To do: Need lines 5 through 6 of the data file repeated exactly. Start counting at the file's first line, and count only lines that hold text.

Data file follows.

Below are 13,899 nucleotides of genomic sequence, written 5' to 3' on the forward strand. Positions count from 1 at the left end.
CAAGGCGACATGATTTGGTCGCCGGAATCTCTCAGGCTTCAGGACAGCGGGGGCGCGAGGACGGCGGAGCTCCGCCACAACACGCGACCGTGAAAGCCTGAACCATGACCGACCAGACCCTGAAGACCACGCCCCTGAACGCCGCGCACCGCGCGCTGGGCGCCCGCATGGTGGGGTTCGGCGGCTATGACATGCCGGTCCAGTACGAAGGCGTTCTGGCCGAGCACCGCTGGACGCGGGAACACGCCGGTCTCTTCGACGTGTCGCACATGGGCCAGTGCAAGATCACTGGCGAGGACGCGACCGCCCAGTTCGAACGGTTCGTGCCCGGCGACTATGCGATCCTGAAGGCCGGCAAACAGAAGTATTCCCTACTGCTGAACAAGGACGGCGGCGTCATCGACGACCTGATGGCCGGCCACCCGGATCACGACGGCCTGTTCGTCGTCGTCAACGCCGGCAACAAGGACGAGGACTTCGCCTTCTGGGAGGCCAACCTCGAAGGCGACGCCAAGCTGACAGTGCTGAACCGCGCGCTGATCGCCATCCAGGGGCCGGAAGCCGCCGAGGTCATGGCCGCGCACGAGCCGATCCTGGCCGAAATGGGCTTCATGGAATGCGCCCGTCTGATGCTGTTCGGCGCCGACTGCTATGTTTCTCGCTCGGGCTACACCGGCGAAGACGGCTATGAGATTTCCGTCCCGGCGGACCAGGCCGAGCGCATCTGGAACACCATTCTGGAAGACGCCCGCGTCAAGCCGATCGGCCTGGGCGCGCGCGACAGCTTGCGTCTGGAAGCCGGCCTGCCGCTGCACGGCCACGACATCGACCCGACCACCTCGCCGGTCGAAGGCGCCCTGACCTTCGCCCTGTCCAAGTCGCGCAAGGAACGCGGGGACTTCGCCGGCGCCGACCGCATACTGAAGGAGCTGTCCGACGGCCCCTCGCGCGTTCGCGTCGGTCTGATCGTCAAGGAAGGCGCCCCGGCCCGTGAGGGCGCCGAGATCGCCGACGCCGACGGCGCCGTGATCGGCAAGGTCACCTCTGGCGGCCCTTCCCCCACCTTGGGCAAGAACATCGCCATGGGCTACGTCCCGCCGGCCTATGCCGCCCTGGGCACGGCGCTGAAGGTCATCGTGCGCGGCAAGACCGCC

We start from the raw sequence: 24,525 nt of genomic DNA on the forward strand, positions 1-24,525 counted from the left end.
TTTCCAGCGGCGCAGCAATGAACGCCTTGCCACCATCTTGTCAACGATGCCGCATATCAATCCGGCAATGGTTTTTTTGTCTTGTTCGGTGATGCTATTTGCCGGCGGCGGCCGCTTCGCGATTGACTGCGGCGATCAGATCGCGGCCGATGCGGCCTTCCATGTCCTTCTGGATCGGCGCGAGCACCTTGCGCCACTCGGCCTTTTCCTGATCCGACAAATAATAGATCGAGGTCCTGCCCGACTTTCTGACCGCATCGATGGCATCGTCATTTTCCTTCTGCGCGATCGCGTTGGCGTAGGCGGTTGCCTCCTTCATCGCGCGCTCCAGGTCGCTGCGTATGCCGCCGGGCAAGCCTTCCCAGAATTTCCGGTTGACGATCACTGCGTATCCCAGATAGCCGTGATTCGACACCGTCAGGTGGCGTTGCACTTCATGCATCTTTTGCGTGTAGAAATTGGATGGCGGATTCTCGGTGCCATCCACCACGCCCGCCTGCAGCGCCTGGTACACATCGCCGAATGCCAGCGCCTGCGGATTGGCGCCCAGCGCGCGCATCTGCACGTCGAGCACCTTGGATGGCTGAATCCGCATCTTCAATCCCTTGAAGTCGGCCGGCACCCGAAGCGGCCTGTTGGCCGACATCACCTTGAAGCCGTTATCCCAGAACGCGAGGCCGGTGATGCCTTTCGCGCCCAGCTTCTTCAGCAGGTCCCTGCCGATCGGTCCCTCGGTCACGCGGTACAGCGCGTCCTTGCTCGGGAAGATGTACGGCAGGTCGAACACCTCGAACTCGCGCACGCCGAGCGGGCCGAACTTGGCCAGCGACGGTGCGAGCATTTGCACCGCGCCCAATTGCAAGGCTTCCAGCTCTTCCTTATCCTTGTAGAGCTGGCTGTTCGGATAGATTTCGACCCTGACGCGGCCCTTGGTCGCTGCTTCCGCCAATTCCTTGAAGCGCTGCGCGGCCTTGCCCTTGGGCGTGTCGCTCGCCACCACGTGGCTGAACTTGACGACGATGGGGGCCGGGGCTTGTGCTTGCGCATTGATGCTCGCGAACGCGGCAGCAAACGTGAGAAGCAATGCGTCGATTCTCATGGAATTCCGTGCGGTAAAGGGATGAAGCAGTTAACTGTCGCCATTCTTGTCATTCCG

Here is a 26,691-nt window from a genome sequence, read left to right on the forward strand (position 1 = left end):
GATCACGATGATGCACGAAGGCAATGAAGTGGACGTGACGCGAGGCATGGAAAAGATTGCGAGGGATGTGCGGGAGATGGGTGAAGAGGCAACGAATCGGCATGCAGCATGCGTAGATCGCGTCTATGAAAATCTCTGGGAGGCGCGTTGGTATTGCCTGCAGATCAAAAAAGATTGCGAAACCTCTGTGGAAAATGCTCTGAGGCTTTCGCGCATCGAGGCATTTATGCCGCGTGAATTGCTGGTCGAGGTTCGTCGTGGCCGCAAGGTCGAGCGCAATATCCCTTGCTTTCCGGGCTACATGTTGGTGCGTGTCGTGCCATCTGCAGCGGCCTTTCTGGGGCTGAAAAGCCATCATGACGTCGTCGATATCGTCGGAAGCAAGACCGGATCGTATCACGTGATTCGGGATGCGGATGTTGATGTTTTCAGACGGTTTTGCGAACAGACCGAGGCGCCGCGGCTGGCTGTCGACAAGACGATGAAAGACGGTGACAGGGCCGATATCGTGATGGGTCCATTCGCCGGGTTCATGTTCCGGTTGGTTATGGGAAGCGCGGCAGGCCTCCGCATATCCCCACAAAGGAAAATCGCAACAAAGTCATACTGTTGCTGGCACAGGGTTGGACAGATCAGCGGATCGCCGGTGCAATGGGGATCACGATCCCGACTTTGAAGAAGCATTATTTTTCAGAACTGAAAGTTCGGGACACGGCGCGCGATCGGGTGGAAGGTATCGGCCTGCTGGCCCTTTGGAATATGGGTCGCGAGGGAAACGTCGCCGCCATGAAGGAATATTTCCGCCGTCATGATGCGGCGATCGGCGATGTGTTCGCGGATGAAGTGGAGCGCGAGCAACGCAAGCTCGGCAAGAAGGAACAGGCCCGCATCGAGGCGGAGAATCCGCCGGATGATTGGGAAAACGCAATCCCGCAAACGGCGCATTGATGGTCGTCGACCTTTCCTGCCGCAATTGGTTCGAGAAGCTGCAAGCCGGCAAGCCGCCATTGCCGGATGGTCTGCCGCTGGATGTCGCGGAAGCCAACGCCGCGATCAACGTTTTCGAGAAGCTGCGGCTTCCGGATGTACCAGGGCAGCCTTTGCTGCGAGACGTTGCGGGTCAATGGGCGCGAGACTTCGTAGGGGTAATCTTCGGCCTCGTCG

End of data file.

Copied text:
Here is a 26,691-nt window from a genome sequence, read left to right on the forward strand (position 1 = left end):
GATCACGATGATGCACGAAGGCAATGAAGTGGACGTGACGCGAGGCATGGAAAAGATTGCGAGGGATGTGCGGGAGATGGGTGAAGAGGCAACGAATCGGCATGCAGCATGCGTAGATCGCGTCTATGAAAATCTCTGGGAGGCGCGTTGGTATTGCCTGCAGATCAAAAAAGATTGCGAAACCTCTGTGGAAAATGCTCTGAGGCTTTCGCGCATCGAGGCATTTATGCCGCGTGAATTGCTGGTCGAGGTTCGTCGTGGCCGCAAGGTCGAGCGCAATATCCCTTGCTTTCCGGGCTACATGTTGGTGCGTGTCGTGCCATCTGCAGCGGCCTTTCTGGGGCTGAAAAGCCATCATGACGTCGTCGATATCGTCGGAAGCAAGACCGGATCGTATCACGTGATTCGGGATGCGGATGTTGATGTTTTCAGACGGTTTTGCGAACAGACCGAGGCGCCGCGGCTGGCTGTCGACAAGACGATGAAAGACGGTGACAGGGCCGATATCGTGATGGGTCCATTCGCCGGGTTCATGTTCCGGTTGGTTATGGGAAGCGCGGCAGGCCTCCGCATATCCCCACAAAGGAAAATCGCAACAAAGTCATACTGTTGCTGGCACAGGGTTGGACAGATCAGCGGATCGCCGGTGCAATGGGGATCACGATCCCGACTTTGAAGAAGCATTATTTTTCAGAACTGAAAGTTCGGGACACGGCGCGCGATCGGGTGGAAGGTATCGGCCTGCTGGCCCTTTGGAATATGGGTCGCGAGGGAAACGTCGCCGCCATGAAGGAATATTTCCGCCGTCATGATGCGGCGATCGGCGATGTGTTCGCGGATGAAGTGGAGCGCGAGCAACGCAAGCTCGGCAAGAAGGAACAGGCCCGCATCGAGGCGGAGAATCCGCCGGATGATTGGGAAAACGCAATCCCGCAAACGGCGCATTGATGGTCGTCGACCTTTCCTGCCGCAATTGGTTCGAGAAGCTGCAAGCCGGCAAGCCGCCATTGCCGGATGGTCTGCCGCTGGATGTCGCGGAAGCCAACGCCGCGATCAACGTTTTCGAGAAGCTGCGGCTTCCGGATGTACCAGGGCAGCCTTTGCTGCGAGACGTTGCGGGTCAATGGGCGCGAGACTTCGTAGGGGTAATCTTCGGCCTCGTCG